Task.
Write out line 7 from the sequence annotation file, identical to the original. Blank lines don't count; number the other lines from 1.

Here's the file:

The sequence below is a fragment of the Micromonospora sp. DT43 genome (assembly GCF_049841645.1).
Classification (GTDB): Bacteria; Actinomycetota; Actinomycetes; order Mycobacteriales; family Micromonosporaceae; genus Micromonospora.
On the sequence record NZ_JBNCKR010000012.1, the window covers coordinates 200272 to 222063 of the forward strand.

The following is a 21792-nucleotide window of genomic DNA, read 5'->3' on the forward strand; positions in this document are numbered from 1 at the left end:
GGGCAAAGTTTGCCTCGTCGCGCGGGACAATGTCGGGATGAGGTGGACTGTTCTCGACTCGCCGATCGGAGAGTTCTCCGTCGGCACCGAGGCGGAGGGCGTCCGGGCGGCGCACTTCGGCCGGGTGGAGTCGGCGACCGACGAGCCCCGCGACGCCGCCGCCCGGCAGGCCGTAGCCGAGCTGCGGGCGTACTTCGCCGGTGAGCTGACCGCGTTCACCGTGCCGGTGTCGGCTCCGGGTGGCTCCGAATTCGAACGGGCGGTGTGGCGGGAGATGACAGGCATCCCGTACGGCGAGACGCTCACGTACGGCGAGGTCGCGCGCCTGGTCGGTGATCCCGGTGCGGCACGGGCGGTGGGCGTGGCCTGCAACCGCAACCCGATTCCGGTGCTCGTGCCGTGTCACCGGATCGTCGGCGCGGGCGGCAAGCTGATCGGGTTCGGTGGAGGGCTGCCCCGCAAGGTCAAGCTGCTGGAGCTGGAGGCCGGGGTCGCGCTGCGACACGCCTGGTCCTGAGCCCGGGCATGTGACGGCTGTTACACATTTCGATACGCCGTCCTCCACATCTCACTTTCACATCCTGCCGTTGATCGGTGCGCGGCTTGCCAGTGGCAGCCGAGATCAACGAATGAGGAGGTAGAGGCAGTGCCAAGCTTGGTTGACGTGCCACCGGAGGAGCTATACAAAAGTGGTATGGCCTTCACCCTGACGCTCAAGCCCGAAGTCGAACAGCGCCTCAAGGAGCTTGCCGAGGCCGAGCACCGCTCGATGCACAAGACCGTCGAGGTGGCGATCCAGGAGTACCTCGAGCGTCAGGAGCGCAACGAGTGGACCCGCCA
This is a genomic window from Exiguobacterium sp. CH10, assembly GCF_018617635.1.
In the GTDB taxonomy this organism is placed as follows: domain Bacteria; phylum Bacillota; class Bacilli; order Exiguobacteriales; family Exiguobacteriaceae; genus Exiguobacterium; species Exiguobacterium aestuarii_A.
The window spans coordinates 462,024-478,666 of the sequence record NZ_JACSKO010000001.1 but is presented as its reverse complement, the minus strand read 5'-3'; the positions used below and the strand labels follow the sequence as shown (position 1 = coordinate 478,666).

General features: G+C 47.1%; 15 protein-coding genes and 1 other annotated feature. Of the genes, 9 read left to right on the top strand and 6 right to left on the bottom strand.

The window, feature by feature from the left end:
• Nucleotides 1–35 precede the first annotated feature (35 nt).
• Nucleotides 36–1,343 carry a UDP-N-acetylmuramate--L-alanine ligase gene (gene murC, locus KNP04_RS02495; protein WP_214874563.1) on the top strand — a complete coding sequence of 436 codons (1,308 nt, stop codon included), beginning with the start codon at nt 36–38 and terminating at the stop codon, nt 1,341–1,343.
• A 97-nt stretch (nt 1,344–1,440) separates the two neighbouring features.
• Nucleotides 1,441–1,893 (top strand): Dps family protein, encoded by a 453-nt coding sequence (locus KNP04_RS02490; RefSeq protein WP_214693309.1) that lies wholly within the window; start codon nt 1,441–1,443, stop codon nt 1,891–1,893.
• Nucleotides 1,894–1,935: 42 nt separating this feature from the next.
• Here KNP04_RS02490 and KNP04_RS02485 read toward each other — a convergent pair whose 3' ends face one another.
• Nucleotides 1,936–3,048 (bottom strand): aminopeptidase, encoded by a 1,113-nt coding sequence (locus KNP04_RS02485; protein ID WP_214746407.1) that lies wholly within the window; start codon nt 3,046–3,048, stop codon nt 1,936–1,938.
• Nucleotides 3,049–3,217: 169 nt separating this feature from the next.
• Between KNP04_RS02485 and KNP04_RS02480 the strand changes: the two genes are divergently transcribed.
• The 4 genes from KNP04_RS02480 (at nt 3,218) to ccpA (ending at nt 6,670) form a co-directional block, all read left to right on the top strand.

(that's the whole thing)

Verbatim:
In the GTDB taxonomy this organism is placed as follows: domain Bacteria; phylum Bacillota; class Bacilli; order Exiguobacteriales; family Exiguobacteriaceae; genus Exiguobacterium; species Exiguobacterium aestuarii_A.